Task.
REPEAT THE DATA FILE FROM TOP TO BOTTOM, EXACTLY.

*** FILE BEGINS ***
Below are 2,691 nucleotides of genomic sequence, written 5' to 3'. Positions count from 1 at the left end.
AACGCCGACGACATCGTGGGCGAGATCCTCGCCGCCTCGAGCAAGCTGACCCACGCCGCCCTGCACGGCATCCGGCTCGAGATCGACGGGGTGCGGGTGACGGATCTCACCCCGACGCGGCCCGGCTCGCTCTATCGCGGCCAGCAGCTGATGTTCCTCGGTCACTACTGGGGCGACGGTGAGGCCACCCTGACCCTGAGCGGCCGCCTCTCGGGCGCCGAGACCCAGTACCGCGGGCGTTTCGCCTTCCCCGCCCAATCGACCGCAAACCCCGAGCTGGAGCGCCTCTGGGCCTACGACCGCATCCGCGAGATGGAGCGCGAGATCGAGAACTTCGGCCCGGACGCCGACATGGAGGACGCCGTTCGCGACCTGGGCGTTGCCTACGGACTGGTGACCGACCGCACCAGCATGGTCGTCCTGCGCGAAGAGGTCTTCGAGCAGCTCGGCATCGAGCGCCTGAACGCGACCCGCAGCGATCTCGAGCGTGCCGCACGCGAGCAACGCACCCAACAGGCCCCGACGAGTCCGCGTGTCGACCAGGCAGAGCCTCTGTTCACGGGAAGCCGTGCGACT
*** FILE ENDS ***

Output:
Below are 2,691 nucleotides of genomic sequence, written 5' to 3'. Positions count from 1 at the left end.
AACGCCGACGACATCGTGGGCGAGATCCTCGCCGCCTCGAGCAAGCTGACCCACGCCGCCCTGCACGGCATCCGGCTCGAGATCGACGGGGTGCGGGTGACGGATCTCACCCCGACGCGGCCCGGCTCGCTCTATCGCGGCCAGCAGCTGATGTTCCTCGGTCACTACTGGGGCGACGGTGAGGCCACCCTGACCCTGAGCGGCCGCCTCTCGGGCGCCGAGACCCAGTACCGCGGGCGTTTCGCCTTCCCCGCCCAATCGACCGCAAACCCCGAGCTGGAGCGCCTCTGGGCCTACGACCGCATCCGCGAGATGGAGCGCGAGATCGAGAACTTCGGCCCGGACGCCGACATGGAGGACGCCGTTCGCGACCTGGGCGTTGCCTACGGACTGGTGACCGACCGCACCAGCATGGTCGTCCTGCGCGAAGAGGTCTTCGAGCAGCTCGGCATCGAGCGCCTGAACGCGACCCGCAGCGATCTCGAGCGTGCCGCACGCGAGCAACGCACCCAACAGGCCCCGACGAGTCCGCGTGTCGACCAGGCAGAGCCTCTGTTCACGGGAAGCCGTGCGACT